Political extremism in Japan
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Neither left- nor right-wing extremists managed to wrest power from the LDP in post-war history, but they managed to influence public opinion on certain topics. These include Sino-Japanese relations, the role of the military, and national symbolism. On some topics, like the Yasukuni Shrine, all three elements play a role.
The public and the government appear to tolerate certain forms of public disorder as inherent to a properly functioning democracy. Demonstrations usually follow established forms. Groups receive legal permits and keep to assigned routes and areas. Placards and bullhorns are used to express positions. Traffic is sometimes disrupted, and occasional shoving battles between police and protesters results. But arrests are rare and are generally made only in cases involving violence.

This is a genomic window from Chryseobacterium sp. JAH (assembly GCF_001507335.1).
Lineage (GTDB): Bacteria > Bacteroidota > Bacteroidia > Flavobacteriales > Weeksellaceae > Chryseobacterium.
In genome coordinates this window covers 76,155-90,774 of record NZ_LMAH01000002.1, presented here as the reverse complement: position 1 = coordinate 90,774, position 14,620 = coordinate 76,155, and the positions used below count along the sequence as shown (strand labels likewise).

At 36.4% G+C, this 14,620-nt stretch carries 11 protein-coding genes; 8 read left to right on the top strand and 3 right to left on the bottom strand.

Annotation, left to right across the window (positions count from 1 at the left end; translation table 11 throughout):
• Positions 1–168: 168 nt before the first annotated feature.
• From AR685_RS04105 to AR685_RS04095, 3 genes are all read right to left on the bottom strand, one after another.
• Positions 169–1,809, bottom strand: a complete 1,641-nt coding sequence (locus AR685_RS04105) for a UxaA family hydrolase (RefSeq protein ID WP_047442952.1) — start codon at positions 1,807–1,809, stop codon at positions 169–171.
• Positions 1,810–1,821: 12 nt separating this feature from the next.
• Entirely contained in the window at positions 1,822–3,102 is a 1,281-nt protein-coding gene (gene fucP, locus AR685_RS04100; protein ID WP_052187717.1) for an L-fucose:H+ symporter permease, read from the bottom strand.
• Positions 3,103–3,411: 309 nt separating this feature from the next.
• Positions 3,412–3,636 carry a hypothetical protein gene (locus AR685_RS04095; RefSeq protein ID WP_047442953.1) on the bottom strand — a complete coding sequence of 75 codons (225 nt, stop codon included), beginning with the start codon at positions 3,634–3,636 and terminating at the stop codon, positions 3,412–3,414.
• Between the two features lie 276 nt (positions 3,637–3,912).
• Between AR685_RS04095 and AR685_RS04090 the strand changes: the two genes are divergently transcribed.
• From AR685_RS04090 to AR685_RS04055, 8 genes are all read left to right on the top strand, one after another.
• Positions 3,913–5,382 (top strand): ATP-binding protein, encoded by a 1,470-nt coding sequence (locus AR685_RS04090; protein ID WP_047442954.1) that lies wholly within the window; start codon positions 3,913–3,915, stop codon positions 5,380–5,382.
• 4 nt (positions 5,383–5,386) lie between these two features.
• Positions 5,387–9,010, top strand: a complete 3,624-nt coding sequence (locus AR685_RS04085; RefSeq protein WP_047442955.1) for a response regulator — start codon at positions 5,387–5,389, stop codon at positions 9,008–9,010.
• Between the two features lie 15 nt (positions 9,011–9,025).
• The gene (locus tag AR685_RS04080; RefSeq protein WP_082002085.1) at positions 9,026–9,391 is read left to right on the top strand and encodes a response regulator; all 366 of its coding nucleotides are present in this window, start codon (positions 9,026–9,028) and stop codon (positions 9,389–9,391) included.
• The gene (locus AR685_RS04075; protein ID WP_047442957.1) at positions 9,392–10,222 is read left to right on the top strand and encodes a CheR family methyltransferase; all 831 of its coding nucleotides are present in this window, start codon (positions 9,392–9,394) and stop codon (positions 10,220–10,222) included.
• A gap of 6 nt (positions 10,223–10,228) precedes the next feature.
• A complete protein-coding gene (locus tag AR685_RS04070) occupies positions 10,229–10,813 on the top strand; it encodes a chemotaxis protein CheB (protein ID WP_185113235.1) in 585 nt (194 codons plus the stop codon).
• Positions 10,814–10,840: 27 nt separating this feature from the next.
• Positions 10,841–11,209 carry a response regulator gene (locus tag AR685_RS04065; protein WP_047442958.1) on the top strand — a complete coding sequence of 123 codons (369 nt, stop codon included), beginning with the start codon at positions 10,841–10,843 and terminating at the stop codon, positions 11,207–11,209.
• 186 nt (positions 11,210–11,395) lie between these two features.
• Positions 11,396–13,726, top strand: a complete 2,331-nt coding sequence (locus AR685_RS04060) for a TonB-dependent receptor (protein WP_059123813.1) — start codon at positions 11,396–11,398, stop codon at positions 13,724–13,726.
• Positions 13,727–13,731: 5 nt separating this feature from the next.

Although members of extremist groups represent only a minute portion of the population and present no serious threat to the government, authorities are concerned about the example set by the groups' violence, as well as by particular violent events. Violent protests by radicals also occur in the name of fringe causes without meaningful public support. Occasional clashes between leftist factions and rightist factions have injured participants.